Every writer needs an editor. Another pair of experienced eyes can strengthen any written work. But there’s a right way and a wrong way to edit.
First, let me clarify that there are several kinds of editing, generally falling into these three categories:
• Developmental, substantive, or structural editing helps give overall shape to the piece: what to include or exclude, how to control the pacing, and how to make sure that the piece flows logically from beginning to end. This kind of editing should be done fairly early in the process, and it’s what a critique group ought to do. It’s “big picture.”
• Copyediting or line editing is what most people who aren’t trained as editors (yes, you can go to school for that) think of when they think of “editor.” Copyediting should fix grammar, usage, tangled syntax, and mistakes, and in general should polish the prose. This is what I’m going to be talking about because this is where wannabe editors get confused and abusive. Copyediting works at the paragraph and sentence level.
• Proofreading or mechanical editing checks for typos and makes sure that a style sheet is applied (whether you abbreviate months, spell out numbers, and so on). This is sometimes confused with copyediting by wannabe editors who are tasked to proofread but who get over-ambitious. Proofreading should look at the individual words and punctuation marks.
How do you copyedit correctly? Here is the rule: Only suggest changes to correct an objective error or problem. “Objective” means you should be able to explain the precise reason for the change: “In this sentence, the antecedent is separated from its pronoun.” “There might be too many short sentences in a row in this passage.” “The reader would be helped if the attribution were moved up in the quote.” “This paragraph isn’t in chronological order and is confusing.” “Bullet points and parallel construction could work well here.”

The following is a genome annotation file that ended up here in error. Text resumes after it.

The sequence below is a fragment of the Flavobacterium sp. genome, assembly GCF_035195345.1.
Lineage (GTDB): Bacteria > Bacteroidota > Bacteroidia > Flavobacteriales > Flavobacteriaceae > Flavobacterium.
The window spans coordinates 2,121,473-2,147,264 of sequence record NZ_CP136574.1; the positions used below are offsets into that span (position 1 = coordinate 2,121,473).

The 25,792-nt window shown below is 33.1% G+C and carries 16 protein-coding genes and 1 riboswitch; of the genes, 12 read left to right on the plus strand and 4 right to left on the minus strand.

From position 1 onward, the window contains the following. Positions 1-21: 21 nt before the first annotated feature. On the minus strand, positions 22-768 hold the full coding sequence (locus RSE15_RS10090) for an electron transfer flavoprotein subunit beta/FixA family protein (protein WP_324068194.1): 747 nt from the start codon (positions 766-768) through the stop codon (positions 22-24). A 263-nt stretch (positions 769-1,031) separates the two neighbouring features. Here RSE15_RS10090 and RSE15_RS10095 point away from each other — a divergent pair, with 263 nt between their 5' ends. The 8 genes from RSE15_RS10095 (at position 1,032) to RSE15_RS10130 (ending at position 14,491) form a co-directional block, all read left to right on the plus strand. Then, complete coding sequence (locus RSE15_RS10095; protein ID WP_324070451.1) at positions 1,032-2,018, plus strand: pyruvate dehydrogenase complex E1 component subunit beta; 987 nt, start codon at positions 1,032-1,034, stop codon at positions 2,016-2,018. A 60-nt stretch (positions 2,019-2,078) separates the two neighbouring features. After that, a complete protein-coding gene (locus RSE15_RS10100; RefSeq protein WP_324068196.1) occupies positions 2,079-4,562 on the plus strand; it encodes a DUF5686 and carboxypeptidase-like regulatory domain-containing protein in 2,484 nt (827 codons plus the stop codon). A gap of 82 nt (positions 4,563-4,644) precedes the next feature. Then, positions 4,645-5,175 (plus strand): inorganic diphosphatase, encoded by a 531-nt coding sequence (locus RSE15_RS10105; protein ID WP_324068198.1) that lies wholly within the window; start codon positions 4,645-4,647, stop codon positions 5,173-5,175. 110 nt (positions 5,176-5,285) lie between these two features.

Any piece of writing can be changed in an almost infinite number of ways, however. Just because something can be changed, that doesn’t mean it should be changed. You are not a good editor because you can see all the possible changes. You are a good editor because you can see all the necessary changes. If the meaning is easy to understand, the writing won’t need much changing at all.
Bad editors want to change things that don’t need to be changed. They tip their hand in their explanation for their edits because they can cite no objective reason. They say something like, “I made it sound better.” “It reads smoother.” Why? “It just does.”
Usually it doesn’t sound better or read smoother — at least, not objectively. “Sounds better” is a subjective judgement. The wannabe editors believe it sounds better because it does — to their ears. This is what these wannabe editors actually mean but don’t realize that they mean: “It sounds more like I wrote it.” Their changes sound better to their ears because we all love the sound of our own voice. My voice is uniquely beautiful to me. You have a voice, too. It’s not like mine, yet it should be respected.
When bad editors change your writing “to sound better,” they make it sound like their own voice, not like yours. In the process, they silence your voice. This may infuriate you, and it should.
You have a right to be yourself. Your writing ought to reflect your voice, and it should sound like you wrote it, not like someone else did. Good editors, if they fiddle with the voice at all, try to make the writing sound even more distinctively like the writer’s own unique, beautiful voice.
Good editors respect and celebrate the writer. They do not impose their own voice. They only change what needs to be changed. Writers love editors like that.
— Sue Burke